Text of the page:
Oral Rehydration Therapy (ORT) for Diarrhea
The burden of diarrheal diseases among Native American children was comparable to that of children in developing countries. In early 1980s, working with the White Mountain Apache Tribe, Mathuram Santosham, MD, MPH, introduced Oral Rehydration Therapy (ORT), a simple electrolyte solution now commonly known as “Pedialyte®,” to prevent diarrhea-associated hospitalizations and deaths. Using home-based interventions, Native outreach workers trained parents in the proper use of ORT. Since the introduction of ORT, rates of diarrheal deaths among the participating tribes (Apache and Navajo) dropped virtually to zero.
Elimination of Hib meningitis
A hallmark study undertaken by the Center in the early 1990s demonstrated the efficacy of a vaccine against Haemophilus influenzae type b (Hib) – a bacterium that causes life-threatening pneumonia and meningitis in infants and children. Routine immunization of Navajo and Apache infants with Hib vaccine has led to the near elimination of this disease in these communities. Hib vaccine is now being promoted for inclusion in childhood immunization programs worldwide.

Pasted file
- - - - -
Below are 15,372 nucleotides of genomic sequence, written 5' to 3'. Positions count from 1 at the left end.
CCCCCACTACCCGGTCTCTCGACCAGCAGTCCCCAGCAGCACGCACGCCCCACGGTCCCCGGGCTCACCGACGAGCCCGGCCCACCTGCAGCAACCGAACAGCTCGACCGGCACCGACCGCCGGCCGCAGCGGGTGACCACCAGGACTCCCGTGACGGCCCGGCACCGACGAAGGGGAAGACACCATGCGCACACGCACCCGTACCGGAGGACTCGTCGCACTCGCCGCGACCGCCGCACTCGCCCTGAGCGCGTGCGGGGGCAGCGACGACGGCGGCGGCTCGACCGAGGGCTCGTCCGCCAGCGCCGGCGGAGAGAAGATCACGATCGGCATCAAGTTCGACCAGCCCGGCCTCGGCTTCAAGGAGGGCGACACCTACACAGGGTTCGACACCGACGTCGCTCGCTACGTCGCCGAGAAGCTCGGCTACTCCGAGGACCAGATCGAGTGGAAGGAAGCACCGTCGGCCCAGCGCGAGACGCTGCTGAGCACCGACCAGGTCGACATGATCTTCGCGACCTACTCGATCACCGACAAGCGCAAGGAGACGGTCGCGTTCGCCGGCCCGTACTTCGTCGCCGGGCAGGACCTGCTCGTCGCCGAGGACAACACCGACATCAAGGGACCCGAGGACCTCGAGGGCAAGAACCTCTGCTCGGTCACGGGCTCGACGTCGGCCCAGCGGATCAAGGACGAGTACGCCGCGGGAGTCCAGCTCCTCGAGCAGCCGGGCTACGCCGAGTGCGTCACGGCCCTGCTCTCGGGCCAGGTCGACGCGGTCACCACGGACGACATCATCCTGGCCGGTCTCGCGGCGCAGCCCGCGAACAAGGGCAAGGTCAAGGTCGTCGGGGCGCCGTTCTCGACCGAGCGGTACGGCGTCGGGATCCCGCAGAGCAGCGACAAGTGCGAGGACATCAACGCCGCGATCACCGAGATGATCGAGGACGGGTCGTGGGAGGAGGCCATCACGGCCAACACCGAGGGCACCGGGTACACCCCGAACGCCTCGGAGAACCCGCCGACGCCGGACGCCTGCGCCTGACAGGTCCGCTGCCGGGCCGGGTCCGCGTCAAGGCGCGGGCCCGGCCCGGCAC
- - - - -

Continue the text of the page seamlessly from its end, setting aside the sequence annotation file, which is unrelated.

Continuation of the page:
Prevention of Pneumococcal disease
A large-scale vaccine trial in the late 1990s marked the advent of a highly effective prevention tool for Streptococcus pneumoniae, a bacterial pathogen and leading cause of pneumonia, meningitis and middle ear infections. Routine, community-wide use of pneumococcal vaccine for children has had a dramatic impact on the epidemiology of pneumococcal disease.
New strategies for RSV disease prevention
Respiratory Syncytial Virus (RSV) is a major cause of the estimated 1.7 million childhood deaths due to pneumonia every year. Rates of RSV-associated hospitalization among Navajo and Apache infants are three times the national average. Since 2004, we have been conducting a large-scale field trial in Native communities to evaluate a new strategy for the prevention of RSV disease among infants and young children.